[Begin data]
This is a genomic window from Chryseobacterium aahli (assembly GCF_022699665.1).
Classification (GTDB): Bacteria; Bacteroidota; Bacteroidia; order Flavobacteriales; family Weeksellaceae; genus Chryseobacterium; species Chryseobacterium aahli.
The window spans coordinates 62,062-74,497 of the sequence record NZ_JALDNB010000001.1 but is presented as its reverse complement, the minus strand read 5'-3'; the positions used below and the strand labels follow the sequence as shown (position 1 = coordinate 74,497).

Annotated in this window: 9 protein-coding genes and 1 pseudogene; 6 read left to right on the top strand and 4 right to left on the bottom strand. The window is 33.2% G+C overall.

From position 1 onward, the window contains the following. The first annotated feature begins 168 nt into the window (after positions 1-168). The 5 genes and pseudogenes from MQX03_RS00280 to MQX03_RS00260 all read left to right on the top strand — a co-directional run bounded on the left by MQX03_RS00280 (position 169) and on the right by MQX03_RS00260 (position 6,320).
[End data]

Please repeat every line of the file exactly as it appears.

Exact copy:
This is a genomic window from Chryseobacterium aahli (assembly GCF_022699665.1).
Classification (GTDB): Bacteria; Bacteroidota; Bacteroidia; order Flavobacteriales; family Weeksellaceae; genus Chryseobacterium; species Chryseobacterium aahli.
The window spans coordinates 62,062-74,497 of the sequence record NZ_JALDNB010000001.1 but is presented as its reverse complement, the minus strand read 5'-3'; the positions used below and the strand labels follow the sequence as shown (position 1 = coordinate 74,497).

Annotated in this window: 9 protein-coding genes and 1 pseudogene; 6 read left to right on the top strand and 4 right to left on the bottom strand. The window is 33.2% G+C overall.

From position 1 onward, the window contains the following. The first annotated feature begins 168 nt into the window (after positions 1-168). The 5 genes and pseudogenes from MQX03_RS00280 to MQX03_RS00260 all read left to right on the top strand — a co-directional run bounded on the left by MQX03_RS00280 (position 169) and on the right by MQX03_RS00260 (position 6,320).